Ayaan Hirsi Ali makes a profound point at the Wall Street Journal today: that the Park 51 mosque controversy, although framed in most of our public discussions as a narrow question of religious tolerance, is actually a battleground in the broader “clash of civilizations” outlined by Samuel Huntington. I’ve been thinking about this a great deal. I would approach her point with the following framework: that the central question for New Yorkers, as for Americans and the West, is what religious tolerance means at the border between civilizations.
The West has had real trouble answering this question. What we are finding is that the default attitudes of the 20th century are inadequate to preserving a sustainable balance of religious and other philosophical influences in communal life. Western Christians and Jews have grown complacent about the protection of their religious freedoms in an increasingly secular culture. Indeed, our society has grown complacent about all freedom of conscience, routinely ignoring the dangers posed by the assaults of absolutist ideologies and our flirtations with creating thought crimes.
As Ali points out, however, “Our civilization is not indestructible. It needs to be actively defended.” She is right. The question for the West is how to tolerate Islam – which is culturally prescriptive and preemptive to a greater degree than either of the major Western religions – and yet retain what matters in our civilization.
I wrote last week about the differing levels of zeal for “religious rights” displayed by the New York City authorities in their approach to Christian, Jewish, and Muslim religious arrangements. Their unaccommodating posture with Christians and Jews is emblematic of a steadily more reflexive prejudice in our American civic consciousness (and in the letter of our law as well). This imbalance of favor has consequences – and not just for religion but also for intellectual freedom of all kinds.
But taking the long view, we must see that addressing this problem solely with the blunt instruments of majoritarian politics and demagogic suasion is not enough. We need to reexamine some of our modern attitudes. Certainly, we ought to elect new public officials who are wiser about respecting the competing claims of the people. But the issue is deeper than that. Sharing the public square is fundamental for Western civilization; for Islam, it is not. The reactionary political debate over the Park 51 mosque will leave us without the thing we need most of all: a way to live with Islam, one in which Islam accommodates our culture even as we seek to be respectful of Islam.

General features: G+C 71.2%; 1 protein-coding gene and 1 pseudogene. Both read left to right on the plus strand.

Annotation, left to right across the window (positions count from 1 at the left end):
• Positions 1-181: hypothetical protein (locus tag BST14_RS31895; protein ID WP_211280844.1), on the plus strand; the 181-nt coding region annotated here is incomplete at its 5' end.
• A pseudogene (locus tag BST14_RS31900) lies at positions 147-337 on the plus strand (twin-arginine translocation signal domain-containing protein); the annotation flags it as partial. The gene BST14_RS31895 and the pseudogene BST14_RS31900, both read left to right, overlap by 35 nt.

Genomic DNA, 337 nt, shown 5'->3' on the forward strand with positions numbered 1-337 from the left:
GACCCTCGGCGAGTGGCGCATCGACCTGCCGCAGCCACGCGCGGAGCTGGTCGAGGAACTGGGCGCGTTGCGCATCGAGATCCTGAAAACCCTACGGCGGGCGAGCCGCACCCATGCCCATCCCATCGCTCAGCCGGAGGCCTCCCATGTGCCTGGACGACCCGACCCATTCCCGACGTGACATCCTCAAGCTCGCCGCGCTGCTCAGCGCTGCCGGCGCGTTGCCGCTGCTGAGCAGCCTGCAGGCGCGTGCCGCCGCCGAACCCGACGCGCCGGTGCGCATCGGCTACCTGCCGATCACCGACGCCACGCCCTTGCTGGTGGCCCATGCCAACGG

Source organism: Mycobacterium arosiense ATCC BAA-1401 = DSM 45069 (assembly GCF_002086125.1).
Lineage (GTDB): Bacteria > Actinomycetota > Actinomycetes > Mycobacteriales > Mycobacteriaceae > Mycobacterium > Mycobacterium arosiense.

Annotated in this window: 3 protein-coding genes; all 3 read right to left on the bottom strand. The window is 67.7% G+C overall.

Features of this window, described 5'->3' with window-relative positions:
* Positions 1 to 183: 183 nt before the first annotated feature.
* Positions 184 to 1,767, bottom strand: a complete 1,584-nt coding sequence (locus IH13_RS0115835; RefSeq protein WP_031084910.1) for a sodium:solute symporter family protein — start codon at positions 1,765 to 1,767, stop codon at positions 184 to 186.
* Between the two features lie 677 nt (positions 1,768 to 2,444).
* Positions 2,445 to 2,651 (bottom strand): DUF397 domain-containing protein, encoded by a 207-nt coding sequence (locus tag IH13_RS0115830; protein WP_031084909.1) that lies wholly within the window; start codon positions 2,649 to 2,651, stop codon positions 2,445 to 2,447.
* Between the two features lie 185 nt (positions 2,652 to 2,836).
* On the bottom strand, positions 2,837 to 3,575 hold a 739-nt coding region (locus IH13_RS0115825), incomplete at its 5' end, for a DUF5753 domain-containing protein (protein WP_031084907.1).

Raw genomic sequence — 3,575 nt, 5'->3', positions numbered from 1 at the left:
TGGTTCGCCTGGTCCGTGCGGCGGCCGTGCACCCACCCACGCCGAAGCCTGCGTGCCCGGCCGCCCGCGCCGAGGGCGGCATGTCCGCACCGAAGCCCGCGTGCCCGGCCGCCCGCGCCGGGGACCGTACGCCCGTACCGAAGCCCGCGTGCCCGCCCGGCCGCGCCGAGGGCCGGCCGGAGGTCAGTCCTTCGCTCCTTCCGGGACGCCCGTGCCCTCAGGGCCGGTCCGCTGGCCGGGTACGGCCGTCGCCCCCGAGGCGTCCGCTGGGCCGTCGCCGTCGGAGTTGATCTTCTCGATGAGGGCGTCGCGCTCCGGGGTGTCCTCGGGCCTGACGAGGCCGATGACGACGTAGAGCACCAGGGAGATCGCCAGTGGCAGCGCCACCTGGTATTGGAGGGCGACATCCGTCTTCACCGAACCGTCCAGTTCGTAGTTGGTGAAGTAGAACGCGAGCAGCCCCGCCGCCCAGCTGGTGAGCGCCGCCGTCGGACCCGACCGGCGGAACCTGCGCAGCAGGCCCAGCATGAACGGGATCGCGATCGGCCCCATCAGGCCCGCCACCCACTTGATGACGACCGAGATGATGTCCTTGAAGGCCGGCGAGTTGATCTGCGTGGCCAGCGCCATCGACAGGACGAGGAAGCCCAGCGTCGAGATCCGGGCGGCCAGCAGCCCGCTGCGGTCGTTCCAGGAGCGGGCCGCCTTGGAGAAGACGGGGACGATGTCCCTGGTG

We won’t get to that solution by continuing on the path of lazy complacency about the survival of our culture. Europe shows us where that path leads: to urban neighborhoods where women aren’t safe unveiled and Jews aren’t safe at all. Muslims have demonstrated that they can live peacefully in the culture of the West, but where Islam rules the culture, the freedoms that we prize disappear. The truth is that we must privilege and defend our practices if we want to keep our freedoms. One such practice – one to which Christians and Jews have regularly been subjected, along with Wal-Mart, shopping malls, and adult video stores – is the veto of local majorities over their plans for construction and operation on specific sites.
Rights and cultural conditions don’t defend themselves: we have to teach them to our children and be vigilant about their application and privilege. We have nothing to apologize for in doing that. And it’s essential to establish that our purpose is not to defeat or drive out Islam, but to live with it. Perhaps the outcome in the case at hand will be the Park 51 mosque. But we have been very clear that living with Christianity and Judaism does not mean that the public must accommodate everything their faithful want to do – nor does it mean driving them out of civic life. It means, rather, respect and compromise from everyone. Those are the club rules.